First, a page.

Even so, Dr. McClellan is not entirely opposed to regulation
or
the imposition of greater costs on the industry.  He points
out that the Institute of Medicine recently concluded a report ( href="http://www.iom.edu/CMS/3793/26341.aspx">Assessment of
the U. S. Drug Safety System) on recommended changes to the
FDA.  He places the recommendations into four categories:

  1. “The
    first is increasing the resources for drug-safety activities. The IOM
    noted that the FDA and its Center for Drug Evaluation and Research
    (CDER) are “severely underfunded” and recommended significantly
    increasing Congressional appropriations…
  2. “The
    second category of proposed reform is new authority for the FDA. A bill
    sponsored by Senators Edward Kennedy (D-MA) and Mike Enzi (R-WY) would
    formally authorize the agency to use a range of regulatory tools to
    help assure drug safety. The new authority includes the ability to
    require special medication guides for patients, restrict which
    physicians can prescribe a drug, and impose special requirements for
    prescribers (e.g., documentation of laboratory testing through
    FDA-approved monitoring procedures)…
  3. “A
    third aspect of reform could help avoid increased costs and reduced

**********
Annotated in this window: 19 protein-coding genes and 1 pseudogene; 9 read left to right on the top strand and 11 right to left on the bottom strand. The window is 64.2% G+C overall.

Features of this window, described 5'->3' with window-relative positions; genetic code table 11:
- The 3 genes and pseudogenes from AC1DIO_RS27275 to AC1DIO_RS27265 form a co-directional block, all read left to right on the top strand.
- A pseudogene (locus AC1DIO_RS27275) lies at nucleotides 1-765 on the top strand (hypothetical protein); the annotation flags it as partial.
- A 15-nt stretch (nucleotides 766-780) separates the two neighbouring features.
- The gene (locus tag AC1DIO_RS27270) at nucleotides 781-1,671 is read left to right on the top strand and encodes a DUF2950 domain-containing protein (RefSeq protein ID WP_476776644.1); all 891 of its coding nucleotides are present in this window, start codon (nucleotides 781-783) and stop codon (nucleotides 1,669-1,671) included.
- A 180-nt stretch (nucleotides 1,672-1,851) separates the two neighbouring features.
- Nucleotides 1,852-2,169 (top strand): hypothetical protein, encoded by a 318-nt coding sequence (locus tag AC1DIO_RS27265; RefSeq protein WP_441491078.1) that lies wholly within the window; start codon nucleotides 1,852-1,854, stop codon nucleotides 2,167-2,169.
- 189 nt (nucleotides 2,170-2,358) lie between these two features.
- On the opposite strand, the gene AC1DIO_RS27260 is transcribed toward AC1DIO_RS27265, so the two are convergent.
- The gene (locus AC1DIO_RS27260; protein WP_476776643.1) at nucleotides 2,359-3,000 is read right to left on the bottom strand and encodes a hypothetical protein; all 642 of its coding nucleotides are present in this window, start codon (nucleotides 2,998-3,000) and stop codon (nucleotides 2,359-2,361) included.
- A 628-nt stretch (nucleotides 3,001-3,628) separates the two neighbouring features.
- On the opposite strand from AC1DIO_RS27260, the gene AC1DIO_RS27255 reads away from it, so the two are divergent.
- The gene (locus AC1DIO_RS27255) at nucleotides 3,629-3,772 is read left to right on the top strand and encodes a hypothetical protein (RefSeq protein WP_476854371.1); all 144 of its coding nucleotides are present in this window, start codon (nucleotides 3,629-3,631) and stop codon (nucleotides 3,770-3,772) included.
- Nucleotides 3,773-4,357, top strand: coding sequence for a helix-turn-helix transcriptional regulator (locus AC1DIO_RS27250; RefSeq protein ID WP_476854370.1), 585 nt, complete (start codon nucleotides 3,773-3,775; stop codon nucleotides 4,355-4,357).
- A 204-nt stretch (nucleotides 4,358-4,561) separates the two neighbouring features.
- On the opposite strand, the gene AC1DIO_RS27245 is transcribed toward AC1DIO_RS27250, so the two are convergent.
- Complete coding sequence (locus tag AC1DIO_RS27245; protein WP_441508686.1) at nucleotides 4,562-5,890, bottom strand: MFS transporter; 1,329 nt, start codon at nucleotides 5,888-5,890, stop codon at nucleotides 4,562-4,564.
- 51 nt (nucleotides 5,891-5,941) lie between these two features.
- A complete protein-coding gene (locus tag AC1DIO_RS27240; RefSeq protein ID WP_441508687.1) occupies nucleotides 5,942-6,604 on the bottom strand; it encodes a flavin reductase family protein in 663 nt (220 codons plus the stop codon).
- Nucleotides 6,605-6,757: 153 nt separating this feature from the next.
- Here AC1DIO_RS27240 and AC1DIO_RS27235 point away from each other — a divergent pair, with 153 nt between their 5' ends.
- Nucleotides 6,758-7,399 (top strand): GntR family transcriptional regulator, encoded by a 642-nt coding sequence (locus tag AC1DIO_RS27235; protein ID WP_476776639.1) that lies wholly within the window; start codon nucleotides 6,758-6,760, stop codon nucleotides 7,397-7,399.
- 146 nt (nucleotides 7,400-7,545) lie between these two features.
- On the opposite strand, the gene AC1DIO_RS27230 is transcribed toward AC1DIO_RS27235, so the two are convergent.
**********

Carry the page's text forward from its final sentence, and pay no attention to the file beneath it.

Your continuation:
access from new drug-by-drug regulation: implementing a fundamentally
    better system for postmarketing surveillance, with the development of
    better risk information based on actual experience with every new
    drug…
  4. “Finally,
    the IOM report recommended changes in FDA management practices and
    safety oversight. The FDA says it is implementing many of these,
    including new dispute-resolution processes and increased participation
    of drug-safety and epidemiology experts throughout the review
    process…”

In
other words: more money, more regulatory authority, better
postmarketing surveillance, and better internal management.  

Dr. McClellan points out some pros and cons to each.  He
agrees that more money is needed, and thinks that it should come from